“Indian monsoon has shown a lot of variability even though deviations maybe moderate since the 1950s. There has been a change in frequency and intensity of rains. The Central India, for instance, has lot of hot spots where intense rain has been witnessed,” he added.

Krishnaswamy cites the examples of intense rains of Chennai in 2015 and of Mumbai in 2005. If the overall volume of rains remains the same but there are days of intense rains, then that means there are days of no rains or meteorological drought, he argued.

On tropical cyclones, the GWPF report quotes both the 2012 and 2013 studies of IPCC that expressed only ‘low’ confidence that cyclone activity was increasing over the long term, and that global changes in cyclone activity could be attributed to any particular cause.

Full story

4) Climate Scientists Praise Global Warming ‘Hiatus’ Science Boost
GWPF Observatory, 4 June 2020

Dr David Whitehouse, GWPF Science Editor

Researchers from the Universities of Princeton, California, Tokyo, Kyushu and the Scripps Institution of Oceanography, say the recent hiatus in global temperature increase has led to a surge in climate science.

The global effort to understand the global warming hiatus they say has led to increased understanding of some of the key metrics of global climate change such as global temperature and ice-cover.

Searching for an answer to the hiatus, they say, meant that the scientific community grappled with difficulties with these climate metrics, in particular the fact that they do not unequivocally portray the same story about global warming.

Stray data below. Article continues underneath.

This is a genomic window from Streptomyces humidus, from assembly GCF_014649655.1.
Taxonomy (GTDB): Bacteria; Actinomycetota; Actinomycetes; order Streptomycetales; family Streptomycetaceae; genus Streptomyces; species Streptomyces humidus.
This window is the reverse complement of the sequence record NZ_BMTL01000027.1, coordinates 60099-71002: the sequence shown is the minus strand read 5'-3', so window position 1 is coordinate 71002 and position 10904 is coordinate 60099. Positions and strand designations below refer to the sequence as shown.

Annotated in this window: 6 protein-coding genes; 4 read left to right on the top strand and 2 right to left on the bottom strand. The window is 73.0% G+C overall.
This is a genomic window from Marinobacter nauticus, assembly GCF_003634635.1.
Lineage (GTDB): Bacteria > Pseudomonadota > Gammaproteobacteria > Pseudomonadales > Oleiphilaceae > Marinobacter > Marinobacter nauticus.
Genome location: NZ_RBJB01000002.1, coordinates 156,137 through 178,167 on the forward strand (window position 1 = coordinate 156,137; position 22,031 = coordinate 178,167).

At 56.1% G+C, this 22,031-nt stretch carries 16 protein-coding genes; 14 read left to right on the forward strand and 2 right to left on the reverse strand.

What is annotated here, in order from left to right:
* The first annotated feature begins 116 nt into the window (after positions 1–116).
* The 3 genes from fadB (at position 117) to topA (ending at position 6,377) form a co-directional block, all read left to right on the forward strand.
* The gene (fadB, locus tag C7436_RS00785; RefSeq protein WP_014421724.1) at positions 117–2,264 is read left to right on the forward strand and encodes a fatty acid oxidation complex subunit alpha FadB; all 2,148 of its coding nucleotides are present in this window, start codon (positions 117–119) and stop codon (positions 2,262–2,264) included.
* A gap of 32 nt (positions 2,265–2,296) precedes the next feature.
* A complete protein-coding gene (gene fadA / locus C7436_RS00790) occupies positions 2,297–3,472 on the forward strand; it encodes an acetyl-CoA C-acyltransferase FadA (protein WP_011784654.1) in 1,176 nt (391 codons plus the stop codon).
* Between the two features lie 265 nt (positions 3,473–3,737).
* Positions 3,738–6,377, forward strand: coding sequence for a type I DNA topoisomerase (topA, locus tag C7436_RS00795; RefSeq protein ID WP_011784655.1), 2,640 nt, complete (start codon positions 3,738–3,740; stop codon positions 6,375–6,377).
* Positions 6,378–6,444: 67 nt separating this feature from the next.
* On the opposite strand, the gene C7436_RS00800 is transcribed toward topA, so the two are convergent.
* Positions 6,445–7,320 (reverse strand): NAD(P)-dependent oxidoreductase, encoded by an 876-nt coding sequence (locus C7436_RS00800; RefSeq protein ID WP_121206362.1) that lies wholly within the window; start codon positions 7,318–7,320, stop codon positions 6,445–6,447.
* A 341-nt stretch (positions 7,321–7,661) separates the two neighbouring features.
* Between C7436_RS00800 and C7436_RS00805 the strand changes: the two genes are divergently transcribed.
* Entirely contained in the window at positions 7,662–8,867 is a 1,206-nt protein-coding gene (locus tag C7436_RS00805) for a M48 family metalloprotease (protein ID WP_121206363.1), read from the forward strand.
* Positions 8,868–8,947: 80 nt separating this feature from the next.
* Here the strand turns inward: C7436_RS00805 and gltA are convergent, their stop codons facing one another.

For instance, as the global surface temperature increase underwent an apparent slowdown, Antarctic sea ice expanded, and boreal summer Arctic sea ice declined rapidly, at least until 2007. Hot and cold extremes increased in northern hemisphere continents, and the Hadley circulation shifted poleward.

Many of the changes are not ones expected due to increasing greenhouse gas forcing. For some this called into question the viability of computer models of the climate and whether these changes indicated a fundamental lack in our understanding and ability to simulate radiatively forced changes, or indeed if internal climate variability alone is sufficient to explain the changes.

The researchers point out that since the hiatus was identified just over a decade ago it stimulated advances in our understanding of the multidecadal variability of these key metrics, providing insight into internal climate variability. As well as drawing attention to biases in the temperature record it has also improved our understanding of the role of the tropical Pacific Ocean in mean global temperature. Despite the research progress many challenges remain, especially due to the relatively short timescale of the observations. There are also limitations of climate models in simulating internal, multidecadal climate variability and the way radiatively forced changes interact with that inherent variability.

Data Uncertainty

The short period over which we have reliable observations restricts the number of independent simulations of observed multidecadal variability that can be performed. Uncertainties in the data, such as sea ice extent are very large before the satellite era in the late 1970s.

Other datasets with records extending more than a century, such as global sea surface temperature, have large uncertainties in the first half of the 20th century particularly over the Southern Ocean due to sparse data. Because of these uncertainties, the scientists say, many existing sea surface temperature reconstructions may have underestimated the amplitude of early 20th century natural climatic variations, impeding our ability to understand associated climate changes such as accelerated Arctic warming.